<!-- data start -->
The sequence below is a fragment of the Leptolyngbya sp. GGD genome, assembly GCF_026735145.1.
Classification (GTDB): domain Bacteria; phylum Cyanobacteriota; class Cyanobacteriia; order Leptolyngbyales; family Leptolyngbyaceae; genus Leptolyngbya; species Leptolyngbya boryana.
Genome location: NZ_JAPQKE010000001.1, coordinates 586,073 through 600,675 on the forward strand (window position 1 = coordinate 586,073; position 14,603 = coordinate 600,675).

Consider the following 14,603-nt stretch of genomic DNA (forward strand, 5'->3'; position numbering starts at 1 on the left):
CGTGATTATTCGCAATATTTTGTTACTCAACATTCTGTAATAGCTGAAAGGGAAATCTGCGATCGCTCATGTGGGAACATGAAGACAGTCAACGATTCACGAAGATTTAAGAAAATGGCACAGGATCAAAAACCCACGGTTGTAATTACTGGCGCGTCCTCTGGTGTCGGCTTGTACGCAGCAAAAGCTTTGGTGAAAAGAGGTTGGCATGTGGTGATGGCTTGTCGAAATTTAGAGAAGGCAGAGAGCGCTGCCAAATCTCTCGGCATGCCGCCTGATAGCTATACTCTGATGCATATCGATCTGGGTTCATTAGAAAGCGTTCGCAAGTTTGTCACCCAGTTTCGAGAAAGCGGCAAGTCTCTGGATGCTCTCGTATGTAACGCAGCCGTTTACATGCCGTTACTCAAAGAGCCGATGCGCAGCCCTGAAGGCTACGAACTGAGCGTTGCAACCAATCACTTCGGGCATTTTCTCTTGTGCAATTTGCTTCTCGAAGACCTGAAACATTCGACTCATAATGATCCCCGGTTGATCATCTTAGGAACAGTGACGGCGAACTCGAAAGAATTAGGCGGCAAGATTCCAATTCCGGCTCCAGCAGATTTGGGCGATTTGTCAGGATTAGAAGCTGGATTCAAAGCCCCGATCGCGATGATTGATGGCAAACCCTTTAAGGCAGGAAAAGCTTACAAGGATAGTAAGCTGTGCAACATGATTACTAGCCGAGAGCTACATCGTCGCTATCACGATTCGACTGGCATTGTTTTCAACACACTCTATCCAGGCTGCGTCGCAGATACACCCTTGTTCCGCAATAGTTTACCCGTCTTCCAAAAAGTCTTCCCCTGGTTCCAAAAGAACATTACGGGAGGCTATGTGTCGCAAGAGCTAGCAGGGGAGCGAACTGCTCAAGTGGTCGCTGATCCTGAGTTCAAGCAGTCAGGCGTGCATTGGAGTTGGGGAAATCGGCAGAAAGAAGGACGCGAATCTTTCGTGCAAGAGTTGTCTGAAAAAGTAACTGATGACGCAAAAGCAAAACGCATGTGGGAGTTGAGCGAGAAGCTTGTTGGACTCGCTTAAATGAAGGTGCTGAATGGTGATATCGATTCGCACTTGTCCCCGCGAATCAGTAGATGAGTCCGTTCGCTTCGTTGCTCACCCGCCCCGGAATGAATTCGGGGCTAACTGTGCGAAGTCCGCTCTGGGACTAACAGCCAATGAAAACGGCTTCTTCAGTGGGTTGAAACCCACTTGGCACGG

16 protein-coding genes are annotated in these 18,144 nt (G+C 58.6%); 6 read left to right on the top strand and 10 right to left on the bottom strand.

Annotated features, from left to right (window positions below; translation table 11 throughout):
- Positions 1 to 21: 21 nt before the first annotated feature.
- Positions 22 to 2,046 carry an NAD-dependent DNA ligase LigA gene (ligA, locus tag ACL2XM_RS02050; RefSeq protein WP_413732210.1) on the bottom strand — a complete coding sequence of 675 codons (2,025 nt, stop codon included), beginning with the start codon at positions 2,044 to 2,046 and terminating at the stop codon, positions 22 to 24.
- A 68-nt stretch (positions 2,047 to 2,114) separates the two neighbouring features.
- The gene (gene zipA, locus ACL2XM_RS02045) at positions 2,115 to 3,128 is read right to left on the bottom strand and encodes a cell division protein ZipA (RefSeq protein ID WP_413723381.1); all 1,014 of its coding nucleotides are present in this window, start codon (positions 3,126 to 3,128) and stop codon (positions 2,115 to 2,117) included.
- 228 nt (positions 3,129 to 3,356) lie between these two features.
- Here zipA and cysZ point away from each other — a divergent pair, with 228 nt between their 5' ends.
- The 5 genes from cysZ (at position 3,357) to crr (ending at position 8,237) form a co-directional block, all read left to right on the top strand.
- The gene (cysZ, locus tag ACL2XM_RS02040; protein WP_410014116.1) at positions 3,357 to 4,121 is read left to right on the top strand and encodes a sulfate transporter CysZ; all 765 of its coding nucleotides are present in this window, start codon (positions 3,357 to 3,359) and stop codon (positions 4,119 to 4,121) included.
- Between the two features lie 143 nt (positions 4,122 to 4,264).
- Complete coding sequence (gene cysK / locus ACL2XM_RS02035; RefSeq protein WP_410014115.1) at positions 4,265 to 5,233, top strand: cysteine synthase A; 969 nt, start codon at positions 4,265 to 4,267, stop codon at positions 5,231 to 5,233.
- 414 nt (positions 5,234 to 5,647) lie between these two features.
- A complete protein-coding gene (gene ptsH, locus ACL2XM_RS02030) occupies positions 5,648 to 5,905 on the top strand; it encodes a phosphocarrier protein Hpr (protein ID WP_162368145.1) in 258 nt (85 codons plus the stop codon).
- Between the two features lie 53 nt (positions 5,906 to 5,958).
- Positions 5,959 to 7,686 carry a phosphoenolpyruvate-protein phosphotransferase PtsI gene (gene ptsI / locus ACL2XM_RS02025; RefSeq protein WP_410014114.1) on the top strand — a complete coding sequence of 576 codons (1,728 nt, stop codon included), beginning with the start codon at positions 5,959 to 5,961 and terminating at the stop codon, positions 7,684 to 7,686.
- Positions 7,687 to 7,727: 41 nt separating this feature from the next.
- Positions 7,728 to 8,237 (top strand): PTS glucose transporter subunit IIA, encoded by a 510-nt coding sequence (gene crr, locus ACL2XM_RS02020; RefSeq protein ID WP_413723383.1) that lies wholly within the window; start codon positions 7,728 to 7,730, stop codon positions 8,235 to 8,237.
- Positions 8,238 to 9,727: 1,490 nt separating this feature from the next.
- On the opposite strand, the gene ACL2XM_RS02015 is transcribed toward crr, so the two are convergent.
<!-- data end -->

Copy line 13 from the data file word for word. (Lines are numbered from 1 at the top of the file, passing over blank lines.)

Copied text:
- Here zipA and cysZ point away from each other — a divergent pair, with 228 nt between their 5' ends.